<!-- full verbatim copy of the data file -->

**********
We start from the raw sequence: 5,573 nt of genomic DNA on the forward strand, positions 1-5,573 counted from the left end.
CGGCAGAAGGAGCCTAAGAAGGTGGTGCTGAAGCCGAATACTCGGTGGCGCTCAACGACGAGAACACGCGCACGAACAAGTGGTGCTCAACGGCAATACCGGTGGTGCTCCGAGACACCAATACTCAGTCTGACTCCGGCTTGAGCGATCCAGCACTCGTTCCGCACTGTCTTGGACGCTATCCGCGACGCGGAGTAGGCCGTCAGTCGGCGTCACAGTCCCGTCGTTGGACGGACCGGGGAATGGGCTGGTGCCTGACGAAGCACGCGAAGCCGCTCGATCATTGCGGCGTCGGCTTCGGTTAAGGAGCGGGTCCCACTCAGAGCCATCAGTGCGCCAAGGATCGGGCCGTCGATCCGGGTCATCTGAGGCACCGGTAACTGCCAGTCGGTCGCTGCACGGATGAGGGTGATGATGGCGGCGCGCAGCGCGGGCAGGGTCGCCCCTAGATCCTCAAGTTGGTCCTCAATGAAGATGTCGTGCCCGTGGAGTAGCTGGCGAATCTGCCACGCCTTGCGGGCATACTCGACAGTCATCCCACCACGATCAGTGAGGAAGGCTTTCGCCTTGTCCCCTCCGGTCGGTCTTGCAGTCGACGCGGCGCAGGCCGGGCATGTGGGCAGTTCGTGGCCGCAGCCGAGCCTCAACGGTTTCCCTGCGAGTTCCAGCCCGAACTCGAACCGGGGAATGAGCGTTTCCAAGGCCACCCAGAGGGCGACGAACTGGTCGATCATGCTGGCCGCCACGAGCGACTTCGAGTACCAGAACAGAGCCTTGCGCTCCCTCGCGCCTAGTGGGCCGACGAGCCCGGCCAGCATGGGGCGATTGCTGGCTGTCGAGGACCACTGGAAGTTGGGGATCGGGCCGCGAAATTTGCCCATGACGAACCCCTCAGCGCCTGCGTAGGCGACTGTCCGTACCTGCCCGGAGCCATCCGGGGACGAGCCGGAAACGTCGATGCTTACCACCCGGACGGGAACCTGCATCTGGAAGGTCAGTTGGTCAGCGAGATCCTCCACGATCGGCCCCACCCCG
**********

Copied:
We start from the raw sequence: 5,573 nt of genomic DNA on the forward strand, positions 1-5,573 counted from the left end.
CGGCAGAAGGAGCCTAAGAAGGTGGTGCTGAAGCCGAATACTCGGTGGCGCTCAACGACGAGAACACGCGCACGAACAAGTGGTGCTCAACGGCAATACCGGTGGTGCTCCGAGACACCAATACTCAGTCTGACTCCGGCTTGAGCGATCCAGCACTCGTTCCGCACTGTCTTGGACGCTATCCGCGACGCGGAGTAGGCCGTCAGTCGGCGTCACAGTCCCGTCGTTGGACGGACCGGGGAATGGGCTGGTGCCTGACGAAGCACGCGAAGCCGCTCGATCATTGCGGCGTCGGCTTCGGTTAAGGAGCGGGTCCCACTCAGAGCCATCAGTGCGCCAAGGATCGGGCCGTCGATCCGGGTCATCTGAGGCACCGGTAACTGCCAGTCGGTCGCTGCACGGATGAGGGTGATGATGGCGGCGCGCAGCGCGGGCAGGGTCGCCCCTAGATCCTCAAGTTGGTCCTCAATGAAGATGTCGTGCCCGTGGAGTAGCTGGCGAATCTGCCACGCCTTGCGGGCATACTCGACAGTCATCCCACCACGATCAGTGAGGAAGGCTTTCGCCTTGTCCCCTCCGGTCGGTCTTGCAGTCGACGCGGCGCAGGCCGGGCATGTGGGCAGTTCGTGGCCGCAGCCGAGCCTCAACGGTTTCCCTGCGAGTTCCAGCCCGAACTCGAACCGGGGAATGAGCGTTTCCAAGGCCACCCAGAGGGCGACGAACTGGTCGATCATGCTGGCCGCCACGAGCGACTTCGAGTACCAGAACAGAGCCTTGCGCTCCCTCGCGCCTAGTGGGCCGACGAGCCCGGCCAGCATGGGGCGATTGCTGGCTGTCGAGGACCACTGGAAGTTGGGGATCGGGCCGCGAAATTTGCCCATGACGAACCCCTCAGCGCCTGCGTAGGCGACTGTCCGTACCTGCCCGGAGCCATCCGGGGACGAGCCGGAAACGTCGATGCTTACCACCCGGACGGGAACCTGCATCTGGAAGGTCAGTTGGTCAGCGAGATCCTCCACGATCGGCCCCACCCCG